Emma laughed. “No, instead you became a manwhore.”
“Hey now,” he replied, nudging her knee with his.
“How about a manwhore with a heart of gold?”
“That’s a little better.”
She smiled. “Thanks for giving me a shoulder to cry on.”
“I’m glad I could help.”
They sat motionless for a few seconds, staring into each other’s eyes. Finally, Emma cleared her throat and stood up. “I guess I better head on home now.”
When she started past him, Aidan grabbed her arm. “Why don’t you come home with me tonight?” For a moment, he thought someone else was speaking. His voice sounded foreign to him, not to mention what it had suggested was a completely foreign notion to him. He rarely invited women to his home—it was always their place or a hotel room. Only long-time sexual partners crossed that barrier. But Emma was turning him into a total emotional pansy and making him break all his rules. First, he’d stayed the night with her, and now he was asking her to his house.
If he was surprised, Emma was floored. “W-What?”
“You know, so you don’t have to be alone with everything that’s happened today.”
“Are you sure?”
He nodded. “I could throw some steaks on the grill, or I could make us some pasta or shrimp scampi.”
“You cook?” she asked incredulously.
“Yes, smartass, I cook.”
“I’m impressed. I had no idea you were such a triple threat. I mean, culinary skills, being master of the universe at work, and of course we can’t forget your bedroom talents.”
He laughed. “I’m full of surprises, babe.”
She nibbled on her bottom lip, and Aidan was sure she was waging a battle with herself on whether she should take him up on his offer. “Are you sure you wouldn’t mind?”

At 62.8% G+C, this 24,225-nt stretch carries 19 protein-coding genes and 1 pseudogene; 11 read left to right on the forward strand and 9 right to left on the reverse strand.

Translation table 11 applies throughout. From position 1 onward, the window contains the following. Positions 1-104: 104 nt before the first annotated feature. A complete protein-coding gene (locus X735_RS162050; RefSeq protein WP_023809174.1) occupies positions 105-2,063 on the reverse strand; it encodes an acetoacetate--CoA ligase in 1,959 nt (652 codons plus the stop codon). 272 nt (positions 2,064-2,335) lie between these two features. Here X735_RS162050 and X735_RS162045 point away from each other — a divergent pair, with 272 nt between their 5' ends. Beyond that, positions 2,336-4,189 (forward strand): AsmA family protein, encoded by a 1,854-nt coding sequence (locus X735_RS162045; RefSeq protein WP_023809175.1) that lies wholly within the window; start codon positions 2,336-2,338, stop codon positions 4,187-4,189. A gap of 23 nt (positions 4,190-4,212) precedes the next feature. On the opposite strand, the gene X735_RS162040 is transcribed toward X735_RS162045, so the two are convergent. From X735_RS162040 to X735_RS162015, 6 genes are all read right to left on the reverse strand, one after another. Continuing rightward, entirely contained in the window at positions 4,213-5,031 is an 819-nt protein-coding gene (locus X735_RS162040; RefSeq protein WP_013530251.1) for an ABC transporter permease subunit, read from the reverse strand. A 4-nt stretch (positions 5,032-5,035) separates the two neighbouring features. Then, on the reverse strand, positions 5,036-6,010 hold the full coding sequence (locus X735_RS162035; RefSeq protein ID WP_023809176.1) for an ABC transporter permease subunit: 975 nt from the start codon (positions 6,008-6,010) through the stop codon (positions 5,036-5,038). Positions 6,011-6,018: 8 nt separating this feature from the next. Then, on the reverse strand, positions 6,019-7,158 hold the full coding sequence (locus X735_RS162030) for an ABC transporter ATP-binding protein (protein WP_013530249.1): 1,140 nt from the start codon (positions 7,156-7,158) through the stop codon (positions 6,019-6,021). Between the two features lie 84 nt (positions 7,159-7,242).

“I’m positive. We can just hang around and relax.”
“That sounds heavenly.”
“Meet you outside in ten?”
Emma nodded. “Want to give me directions or just follow you?”
“I can just take you and bring you back to your car.”
“Oh no, that’s too much trouble.”
“Em, it’s fine. Why don’t you meet me downstairs in fifteen minutes?”
“Okay, that sounds good.”
Emma’s mind raged war on herself the entire elevator ride back down to her floor. You’re breaking all your rules going to his house! Remember your ‘get in, do the deed, and get out’ mantra? Agreeing to let him cook for you and try to console you is sure as hell not a part of that. You’re going to regret this! She had become her own worst enemy.
“Enough!” she shouted just as the elevator doors opened. The two women waiting to get on gave her a strange look. She ducked her head and then power walked to her office. Grabbing up her purse and bag, she slammed and then locked the door.
Once she got downstairs, she paced around the lobby. Just when she thought about bailing on Aidan to preserve her own sanity, he appeared before her. “Sorry I kept you waiting.”
“Um, no, it’s fine.”
She followed him out the side door to the parking deck. When the keyless entry in his hands flashed the lights of a coal black Mercedes convertible, she gave a low whistle. “Nice car, Mr. Fitzgerald.”
Aidan chuckled. “Thank you, Miss Harrison.”
“I’m impressed I get to be escorted in such style.”
He shook his head. “There you go with that mouth again.”